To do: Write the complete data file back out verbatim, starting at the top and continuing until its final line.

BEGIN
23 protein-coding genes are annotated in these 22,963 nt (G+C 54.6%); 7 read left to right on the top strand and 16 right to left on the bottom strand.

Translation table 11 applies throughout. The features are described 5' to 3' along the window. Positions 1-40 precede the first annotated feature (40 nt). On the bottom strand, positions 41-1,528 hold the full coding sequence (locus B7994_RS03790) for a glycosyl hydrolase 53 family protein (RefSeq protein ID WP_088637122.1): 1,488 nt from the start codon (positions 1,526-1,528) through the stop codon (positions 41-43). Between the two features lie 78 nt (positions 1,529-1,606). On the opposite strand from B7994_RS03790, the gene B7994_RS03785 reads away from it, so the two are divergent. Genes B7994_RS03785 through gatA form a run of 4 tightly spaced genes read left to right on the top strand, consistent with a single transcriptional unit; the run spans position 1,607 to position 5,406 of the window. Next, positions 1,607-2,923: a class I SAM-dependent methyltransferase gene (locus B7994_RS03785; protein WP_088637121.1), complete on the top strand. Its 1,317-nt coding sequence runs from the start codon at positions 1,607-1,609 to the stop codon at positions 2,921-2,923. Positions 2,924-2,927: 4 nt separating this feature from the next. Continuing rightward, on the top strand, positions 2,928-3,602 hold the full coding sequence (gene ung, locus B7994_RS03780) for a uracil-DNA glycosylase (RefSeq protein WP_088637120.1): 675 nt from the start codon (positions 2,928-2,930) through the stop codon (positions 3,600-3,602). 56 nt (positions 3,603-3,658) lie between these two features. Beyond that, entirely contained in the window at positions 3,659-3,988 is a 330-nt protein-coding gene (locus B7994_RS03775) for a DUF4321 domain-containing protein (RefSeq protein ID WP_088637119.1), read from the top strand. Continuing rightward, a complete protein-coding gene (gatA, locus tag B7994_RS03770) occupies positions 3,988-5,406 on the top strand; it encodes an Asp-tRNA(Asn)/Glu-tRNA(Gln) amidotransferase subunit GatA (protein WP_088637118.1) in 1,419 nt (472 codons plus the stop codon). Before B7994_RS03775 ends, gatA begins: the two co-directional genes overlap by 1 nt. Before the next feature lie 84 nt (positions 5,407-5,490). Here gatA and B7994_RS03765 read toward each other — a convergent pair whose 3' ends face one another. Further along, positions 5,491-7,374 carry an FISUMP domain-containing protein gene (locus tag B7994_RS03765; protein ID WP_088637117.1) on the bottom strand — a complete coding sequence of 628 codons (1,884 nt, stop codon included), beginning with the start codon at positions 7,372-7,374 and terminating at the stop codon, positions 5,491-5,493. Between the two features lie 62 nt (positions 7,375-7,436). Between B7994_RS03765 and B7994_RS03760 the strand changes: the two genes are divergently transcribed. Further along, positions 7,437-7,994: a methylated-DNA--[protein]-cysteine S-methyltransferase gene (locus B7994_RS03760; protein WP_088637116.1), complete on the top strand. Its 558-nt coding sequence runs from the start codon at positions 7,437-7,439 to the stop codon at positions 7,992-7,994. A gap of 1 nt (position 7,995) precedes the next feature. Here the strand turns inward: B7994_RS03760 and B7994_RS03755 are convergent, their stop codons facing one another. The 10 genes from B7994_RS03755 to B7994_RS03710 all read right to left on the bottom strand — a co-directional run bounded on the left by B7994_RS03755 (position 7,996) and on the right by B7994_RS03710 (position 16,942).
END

23 protein-coding genes are annotated in these 22,963 nt (G+C 54.6%); 7 read left to right on the top strand and 16 right to left on the bottom strand.

Translation table 11 applies throughout. The features are described 5' to 3' along the window. Positions 1-40 precede the first annotated feature (40 nt). On the bottom strand, positions 41-1,528 hold the full coding sequence (locus B7994_RS03790) for a glycosyl hydrolase 53 family protein (RefSeq protein ID WP_088637122.1): 1,488 nt from the start codon (positions 1,526-1,528) through the stop codon (positions 41-43). Between the two features lie 78 nt (positions 1,529-1,606). On the opposite strand from B7994_RS03790, the gene B7994_RS03785 reads away from it, so the two are divergent. Genes B7994_RS03785 through gatA form a run of 4 tightly spaced genes read left to right on the top strand, consistent with a single transcriptional unit; the run spans position 1,607 to position 5,406 of the window. Next, positions 1,607-2,923: a class I SAM-dependent methyltransferase gene (locus B7994_RS03785; protein WP_088637121.1), complete on the top strand. Its 1,317-nt coding sequence runs from the start codon at positions 1,607-1,609 to the stop codon at positions 2,921-2,923. Positions 2,924-2,927: 4 nt separating this feature from the next. Continuing rightward, on the top strand, positions 2,928-3,602 hold the full coding sequence (gene ung, locus B7994_RS03780) for a uracil-DNA glycosylase (RefSeq protein WP_088637120.1): 675 nt from the start codon (positions 2,928-2,930) through the stop codon (positions 3,600-3,602). 56 nt (positions 3,603-3,658) lie between these two features. Beyond that, entirely contained in the window at positions 3,659-3,988 is a 330-nt protein-coding gene (locus B7994_RS03775) for a DUF4321 domain-containing protein (RefSeq protein ID WP_088637119.1), read from the top strand. Continuing rightward, a complete protein-coding gene (gatA, locus tag B7994_RS03770) occupies positions 3,988-5,406 on the top strand; it encodes an Asp-tRNA(Asn)/Glu-tRNA(Gln) amidotransferase subunit GatA (protein WP_088637118.1) in 1,419 nt (472 codons plus the stop codon). Before B7994_RS03775 ends, gatA begins: the two co-directional genes overlap by 1 nt. Before the next feature lie 84 nt (positions 5,407-5,490). Here gatA and B7994_RS03765 read toward each other — a convergent pair whose 3' ends face one another. Further along, positions 5,491-7,374 carry an FISUMP domain-containing protein gene (locus tag B7994_RS03765; protein ID WP_088637117.1) on the bottom strand — a complete coding sequence of 628 codons (1,884 nt, stop codon included), beginning with the start codon at positions 7,372-7,374 and terminating at the stop codon, positions 5,491-5,493. Between the two features lie 62 nt (positions 7,375-7,436). Between B7994_RS03765 and B7994_RS03760 the strand changes: the two genes are divergently transcribed. Further along, positions 7,437-7,994: a methylated-DNA--[protein]-cysteine S-methyltransferase gene (locus B7994_RS03760; protein WP_088637116.1), complete on the top strand. Its 558-nt coding sequence runs from the start codon at positions 7,437-7,439 to the stop codon at positions 7,992-7,994. A gap of 1 nt (position 7,995) precedes the next feature. Here the strand turns inward: B7994_RS03760 and B7994_RS03755 are convergent, their stop codons facing one another. The 10 genes from B7994_RS03755 to B7994_RS03710 all read right to left on the bottom strand — a co-directional run bounded on the left by B7994_RS03755 (position 7,996) and on the right by B7994_RS03710 (position 16,942).